One of the most exciting things on the silver screen has evolved big time…
Even if you’re not a complete gearhead, you know car chases are some of the best, most iconic things in many movies. Right off the top of your head you can probably list several which have left a big impression on your mind. There’s something viscerally enthralling about one person chasing another in a car or on a motorcycle which stirs an excitement nobody normal can deny.
Learn what's happened to different famous movie and TV cars here.
However, how car chase scenes have been filmed over the years has certainly changed as cars themselves have evolved from horseless carriages pushing just a few horsepower to high-tech, high-powered machines able to push well above 100 mph in a short time.
As pointed out in the accompanying video, car chase scenes were difficult to pull off in the early part of the 20th Century. However, the concept of Buster Keaton piloting a car across some railroad tracks just before a train comes along in the film Sherlock Jr. surprisingly echoes the nail-biting final sequence in the first The Fast and the Furious movie. That clearly shows what fundamentally kept audiences glued to their seats back in 1924 was what still kept people engaged in 2001 and today.
Technology and methods for shooting car chases certainly has evolved quite a bit, making the film sequences more realistic in many ways. What most people consider to be one of the greatest chase scenes appears in Bullitt, where Steve McQueen sends it in his Mustang on the hilly streets of San Francisco.
What you might not realize about that movie was that it departed from the previous practice of shooting chase scenes using a studio set, sometimes using a green screen to make it look like everything was filmed at the location. Director Peter Yates was able to leverage newer, more compact cameras to conduct the pursuit between Mustang and Dodge Charger in San Francisco, making it feel more realistic and thus more exciting because the sense of risk to the drivers and everyone else was elevated. Plus, those smaller cameras meant interior shots in both vehicles, immersing viewers even further.
Of course, it helped that Steve McQueen wasn’t just a compelling actor, the man had real-life racing experience. His proficiency with the Ford Mustang paid off in spades. For example, that reverse burnout everyone loves wasn’t actually scripted. McQueen actually missed a turn and quickly threw the pony car into reverse to get back on track as the film kept rolling. It added such a flair to the chase scene it was retained.
While Bullitt was an early adopter of shooting chase scenes out in the real world with actors performing at least some of the driving stunts, it’s been far from the last production to do so.
Another early car chase scene using city streets was The French Connection. Using cameras mounted to Gene Hackman’s 1971 Pontiac LeMans, the scene felt ultra-realistic for audiences. Even more astounding was the later revelation that director William Friedkin didn’t get permission for the chase sequence to be shot in New York City and thus the streets weren’t cleared. In other words, those were real pedestrians and innocent drivers just minding their own business. Even the one car crash was unplanned, the other driver not a member of the production crew.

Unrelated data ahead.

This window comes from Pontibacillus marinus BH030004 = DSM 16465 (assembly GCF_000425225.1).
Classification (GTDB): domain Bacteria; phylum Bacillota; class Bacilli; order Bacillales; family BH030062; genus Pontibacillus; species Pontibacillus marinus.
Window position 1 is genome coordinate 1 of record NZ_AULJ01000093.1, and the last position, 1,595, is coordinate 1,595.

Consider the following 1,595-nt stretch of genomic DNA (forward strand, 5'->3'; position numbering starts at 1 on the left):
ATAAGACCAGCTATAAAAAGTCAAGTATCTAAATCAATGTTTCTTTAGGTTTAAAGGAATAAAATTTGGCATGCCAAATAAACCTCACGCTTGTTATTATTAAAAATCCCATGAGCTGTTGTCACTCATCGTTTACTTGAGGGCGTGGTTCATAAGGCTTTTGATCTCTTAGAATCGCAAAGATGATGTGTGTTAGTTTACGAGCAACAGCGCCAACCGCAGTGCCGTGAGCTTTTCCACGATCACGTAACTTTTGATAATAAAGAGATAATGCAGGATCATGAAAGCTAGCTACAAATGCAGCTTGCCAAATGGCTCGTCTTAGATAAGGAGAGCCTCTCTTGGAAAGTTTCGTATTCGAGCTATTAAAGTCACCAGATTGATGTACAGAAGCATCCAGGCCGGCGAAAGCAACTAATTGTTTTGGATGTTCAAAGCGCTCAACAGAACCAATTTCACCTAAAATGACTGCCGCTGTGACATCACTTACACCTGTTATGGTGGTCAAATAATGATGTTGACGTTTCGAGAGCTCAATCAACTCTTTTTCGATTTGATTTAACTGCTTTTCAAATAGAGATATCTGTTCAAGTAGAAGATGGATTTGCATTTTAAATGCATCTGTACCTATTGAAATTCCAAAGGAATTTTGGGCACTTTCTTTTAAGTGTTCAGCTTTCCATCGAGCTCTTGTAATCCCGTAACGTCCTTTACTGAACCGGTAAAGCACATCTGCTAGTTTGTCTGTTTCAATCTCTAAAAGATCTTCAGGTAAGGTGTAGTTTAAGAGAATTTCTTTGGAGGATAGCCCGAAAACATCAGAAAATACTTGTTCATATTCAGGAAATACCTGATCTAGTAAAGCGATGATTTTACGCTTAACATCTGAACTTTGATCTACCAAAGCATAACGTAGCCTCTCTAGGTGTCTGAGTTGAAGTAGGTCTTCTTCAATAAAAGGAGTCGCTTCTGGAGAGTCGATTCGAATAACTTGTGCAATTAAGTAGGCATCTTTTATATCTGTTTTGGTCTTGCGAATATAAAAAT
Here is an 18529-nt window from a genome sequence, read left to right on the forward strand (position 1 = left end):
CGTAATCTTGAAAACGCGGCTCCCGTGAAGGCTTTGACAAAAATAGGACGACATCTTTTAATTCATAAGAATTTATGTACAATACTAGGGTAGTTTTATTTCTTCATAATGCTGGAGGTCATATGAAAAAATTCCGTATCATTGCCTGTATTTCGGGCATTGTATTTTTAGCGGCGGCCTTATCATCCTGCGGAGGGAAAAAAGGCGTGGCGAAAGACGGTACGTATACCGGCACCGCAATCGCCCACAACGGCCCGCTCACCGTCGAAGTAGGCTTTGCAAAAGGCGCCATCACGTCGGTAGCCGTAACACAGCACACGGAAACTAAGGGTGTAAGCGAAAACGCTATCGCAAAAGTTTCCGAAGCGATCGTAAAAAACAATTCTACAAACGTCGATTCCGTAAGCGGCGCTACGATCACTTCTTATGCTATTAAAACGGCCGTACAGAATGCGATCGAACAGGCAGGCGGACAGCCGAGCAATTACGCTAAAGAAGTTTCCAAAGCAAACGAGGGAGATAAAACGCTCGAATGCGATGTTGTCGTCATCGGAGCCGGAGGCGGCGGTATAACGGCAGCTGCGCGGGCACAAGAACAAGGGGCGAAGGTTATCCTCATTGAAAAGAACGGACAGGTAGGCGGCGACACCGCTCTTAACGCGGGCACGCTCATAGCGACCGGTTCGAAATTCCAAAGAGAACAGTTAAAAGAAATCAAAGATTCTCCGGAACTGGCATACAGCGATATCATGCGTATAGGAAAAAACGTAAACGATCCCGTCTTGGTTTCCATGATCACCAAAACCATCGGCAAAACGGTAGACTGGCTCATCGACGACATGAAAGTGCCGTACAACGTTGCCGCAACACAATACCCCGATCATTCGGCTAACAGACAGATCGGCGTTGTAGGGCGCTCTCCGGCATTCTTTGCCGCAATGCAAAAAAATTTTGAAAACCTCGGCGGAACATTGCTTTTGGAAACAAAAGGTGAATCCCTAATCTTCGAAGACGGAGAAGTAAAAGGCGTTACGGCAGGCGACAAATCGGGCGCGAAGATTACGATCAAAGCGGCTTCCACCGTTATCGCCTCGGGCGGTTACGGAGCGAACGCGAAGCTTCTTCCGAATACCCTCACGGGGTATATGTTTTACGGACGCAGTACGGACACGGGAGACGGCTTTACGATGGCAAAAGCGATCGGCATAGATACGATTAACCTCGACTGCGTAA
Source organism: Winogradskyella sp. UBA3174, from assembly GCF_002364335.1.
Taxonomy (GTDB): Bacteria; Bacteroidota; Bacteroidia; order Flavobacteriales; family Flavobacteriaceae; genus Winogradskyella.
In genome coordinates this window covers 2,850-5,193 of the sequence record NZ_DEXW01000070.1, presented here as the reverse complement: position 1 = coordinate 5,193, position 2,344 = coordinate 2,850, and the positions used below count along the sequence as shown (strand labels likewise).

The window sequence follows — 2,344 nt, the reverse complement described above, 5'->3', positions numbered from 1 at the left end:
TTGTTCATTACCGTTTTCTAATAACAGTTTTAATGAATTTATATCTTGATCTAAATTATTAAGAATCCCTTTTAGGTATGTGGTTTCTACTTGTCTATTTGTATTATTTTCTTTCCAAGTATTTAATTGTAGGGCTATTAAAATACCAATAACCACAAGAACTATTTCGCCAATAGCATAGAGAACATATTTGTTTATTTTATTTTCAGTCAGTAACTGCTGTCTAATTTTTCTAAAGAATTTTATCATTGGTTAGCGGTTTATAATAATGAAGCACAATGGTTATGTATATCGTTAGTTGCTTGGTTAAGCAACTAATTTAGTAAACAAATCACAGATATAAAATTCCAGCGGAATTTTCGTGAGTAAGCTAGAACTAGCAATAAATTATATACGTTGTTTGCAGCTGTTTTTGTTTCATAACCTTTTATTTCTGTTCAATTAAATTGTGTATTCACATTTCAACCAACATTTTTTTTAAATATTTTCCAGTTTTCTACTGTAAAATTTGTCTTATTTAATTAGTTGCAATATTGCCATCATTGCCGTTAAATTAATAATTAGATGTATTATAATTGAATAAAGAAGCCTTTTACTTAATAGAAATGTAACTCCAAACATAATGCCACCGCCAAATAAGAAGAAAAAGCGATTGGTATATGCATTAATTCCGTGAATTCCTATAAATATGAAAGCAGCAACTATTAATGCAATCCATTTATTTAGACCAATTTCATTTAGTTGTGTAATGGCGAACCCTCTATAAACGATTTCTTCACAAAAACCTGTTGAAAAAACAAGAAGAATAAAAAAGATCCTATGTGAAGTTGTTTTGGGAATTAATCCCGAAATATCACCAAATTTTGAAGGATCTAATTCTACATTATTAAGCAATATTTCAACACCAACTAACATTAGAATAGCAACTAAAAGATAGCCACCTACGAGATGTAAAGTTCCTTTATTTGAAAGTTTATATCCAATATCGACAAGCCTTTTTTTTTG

To get stunt driver Bill Hickman to drive it like he stole it, Friedkin was insulting the man’s professional capabilities as well as his manhood for weeks before shooting the chase sequence. Somehow, nobody was injured as Hickman drove at speeds up to 90 mph for 26 city blocks. The footage collected riveted audiences to their chairs.
The parts of the chase scenes where the actors were driving used a different trick. By filming at a lowered frame rate, what they call “undercranking” in the film industry, making everything appear to be moving faster. That meant the actors could drive at much slower speeds, risking far less as they broke the rules of the road in the Big Apple. The same technique was employed in Vanishing Point and many other films after.
A completely different technique was employed for the chase scenes in Ronin. Considered by many to have some of the most technically amazing maneuvers through city streets captured on film, the driving was actually done by Formula One professionals. Filmmakers used right-hand-drive cars, outfitting them with fake left-hand steering wheels the actors sat at while the stunt drivers actually careened through the tight streets of Paris with extreme precision.
Perhaps the most amazing car chase scene innovation is known as The Biscuit, named after the movie Seabiscuit, which doesn’t have any car chases in it. Basically, it’s a flatbed vehicle or something similar filmmakers use to load the hero car and drive around, making the vehicle look like it’s maneuvering through streets when it’s actually being hauled. All kinds of configurations have been used for this in plenty of modern films, including Ford v Ferrari.
Of course, CGI is a huge part of many car chase scenes in the 21st Century. The biggest pioneer in that area has been the Fast and Furious franchise. Not everyone is a fan of these effects since they can often look cartoony, but they allow for sequences which otherwise wouldn’t be possible.